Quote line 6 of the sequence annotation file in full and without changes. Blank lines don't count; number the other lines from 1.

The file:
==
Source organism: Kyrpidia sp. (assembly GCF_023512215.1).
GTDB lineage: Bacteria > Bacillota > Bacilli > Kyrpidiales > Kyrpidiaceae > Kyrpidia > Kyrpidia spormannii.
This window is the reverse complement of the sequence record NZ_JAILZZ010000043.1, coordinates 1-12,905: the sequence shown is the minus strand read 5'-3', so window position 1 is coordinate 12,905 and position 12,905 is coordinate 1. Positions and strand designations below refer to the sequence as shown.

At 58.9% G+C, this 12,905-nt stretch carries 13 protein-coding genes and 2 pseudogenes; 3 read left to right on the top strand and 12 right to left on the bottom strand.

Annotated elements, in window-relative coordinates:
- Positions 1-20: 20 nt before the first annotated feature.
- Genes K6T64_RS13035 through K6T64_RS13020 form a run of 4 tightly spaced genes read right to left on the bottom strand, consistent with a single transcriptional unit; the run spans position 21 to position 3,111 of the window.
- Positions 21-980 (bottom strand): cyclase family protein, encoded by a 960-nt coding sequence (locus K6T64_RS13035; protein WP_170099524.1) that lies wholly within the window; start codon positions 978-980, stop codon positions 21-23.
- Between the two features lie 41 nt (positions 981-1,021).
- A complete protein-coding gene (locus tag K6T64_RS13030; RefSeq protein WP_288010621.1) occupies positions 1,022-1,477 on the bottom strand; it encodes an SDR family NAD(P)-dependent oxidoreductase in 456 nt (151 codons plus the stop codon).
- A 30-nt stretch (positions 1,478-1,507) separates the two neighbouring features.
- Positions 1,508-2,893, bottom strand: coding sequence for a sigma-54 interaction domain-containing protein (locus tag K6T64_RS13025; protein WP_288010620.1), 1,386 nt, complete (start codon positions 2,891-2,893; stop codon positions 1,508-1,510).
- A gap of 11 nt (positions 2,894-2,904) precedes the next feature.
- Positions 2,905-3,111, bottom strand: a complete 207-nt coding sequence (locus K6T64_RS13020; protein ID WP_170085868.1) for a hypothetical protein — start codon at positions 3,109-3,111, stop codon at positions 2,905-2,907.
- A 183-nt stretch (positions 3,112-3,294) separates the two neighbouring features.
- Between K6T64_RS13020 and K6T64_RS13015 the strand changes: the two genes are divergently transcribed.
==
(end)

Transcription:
- Positions 1-20: 20 nt before the first annotated feature.